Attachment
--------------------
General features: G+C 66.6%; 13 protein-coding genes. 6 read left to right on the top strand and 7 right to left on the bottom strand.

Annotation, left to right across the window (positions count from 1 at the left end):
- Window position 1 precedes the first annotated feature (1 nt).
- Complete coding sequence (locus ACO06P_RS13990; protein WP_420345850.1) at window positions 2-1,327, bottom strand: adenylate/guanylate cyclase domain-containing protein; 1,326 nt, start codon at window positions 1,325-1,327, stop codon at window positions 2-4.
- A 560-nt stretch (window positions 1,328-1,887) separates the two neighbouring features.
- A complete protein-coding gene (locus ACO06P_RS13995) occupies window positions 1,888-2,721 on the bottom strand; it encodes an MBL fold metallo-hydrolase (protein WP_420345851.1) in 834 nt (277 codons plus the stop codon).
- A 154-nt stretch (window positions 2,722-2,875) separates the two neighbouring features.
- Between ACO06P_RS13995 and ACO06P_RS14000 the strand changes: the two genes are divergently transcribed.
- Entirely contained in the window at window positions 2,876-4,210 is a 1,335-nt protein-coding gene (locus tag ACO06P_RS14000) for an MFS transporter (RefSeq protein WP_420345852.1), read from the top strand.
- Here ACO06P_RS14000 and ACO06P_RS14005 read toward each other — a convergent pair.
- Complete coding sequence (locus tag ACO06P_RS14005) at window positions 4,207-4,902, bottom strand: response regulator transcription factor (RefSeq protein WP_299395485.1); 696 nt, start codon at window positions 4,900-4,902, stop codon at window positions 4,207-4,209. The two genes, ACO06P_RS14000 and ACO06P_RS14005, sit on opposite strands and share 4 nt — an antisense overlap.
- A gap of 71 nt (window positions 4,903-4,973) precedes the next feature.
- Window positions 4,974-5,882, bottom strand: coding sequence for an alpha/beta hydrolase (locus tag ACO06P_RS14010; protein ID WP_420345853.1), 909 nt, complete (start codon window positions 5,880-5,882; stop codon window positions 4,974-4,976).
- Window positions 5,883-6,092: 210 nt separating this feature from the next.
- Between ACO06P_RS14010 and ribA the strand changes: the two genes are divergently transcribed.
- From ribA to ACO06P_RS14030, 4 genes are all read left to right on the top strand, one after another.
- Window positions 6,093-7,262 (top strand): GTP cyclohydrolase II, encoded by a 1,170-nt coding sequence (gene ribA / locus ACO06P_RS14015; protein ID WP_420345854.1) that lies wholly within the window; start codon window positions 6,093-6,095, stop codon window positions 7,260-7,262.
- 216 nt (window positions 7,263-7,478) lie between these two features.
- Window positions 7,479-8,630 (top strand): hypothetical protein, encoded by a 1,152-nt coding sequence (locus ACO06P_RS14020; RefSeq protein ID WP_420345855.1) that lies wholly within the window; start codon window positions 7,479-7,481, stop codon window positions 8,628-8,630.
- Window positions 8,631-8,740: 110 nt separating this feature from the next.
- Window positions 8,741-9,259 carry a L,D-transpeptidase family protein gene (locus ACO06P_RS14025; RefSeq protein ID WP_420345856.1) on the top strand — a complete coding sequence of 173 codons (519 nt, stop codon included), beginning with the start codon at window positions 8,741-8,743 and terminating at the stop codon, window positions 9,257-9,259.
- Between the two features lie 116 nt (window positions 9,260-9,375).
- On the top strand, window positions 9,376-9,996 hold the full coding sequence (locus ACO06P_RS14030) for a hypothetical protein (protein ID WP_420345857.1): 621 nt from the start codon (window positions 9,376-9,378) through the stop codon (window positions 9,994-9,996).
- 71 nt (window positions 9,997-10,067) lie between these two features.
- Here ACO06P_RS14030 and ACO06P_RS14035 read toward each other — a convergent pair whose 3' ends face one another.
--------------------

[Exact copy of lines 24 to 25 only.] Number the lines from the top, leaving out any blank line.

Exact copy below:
- 71 nt (window positions 9,997-10,067) lie between these two features.
- Here ACO06P_RS14030 and ACO06P_RS14035 read toward each other — a convergent pair whose 3' ends face one another.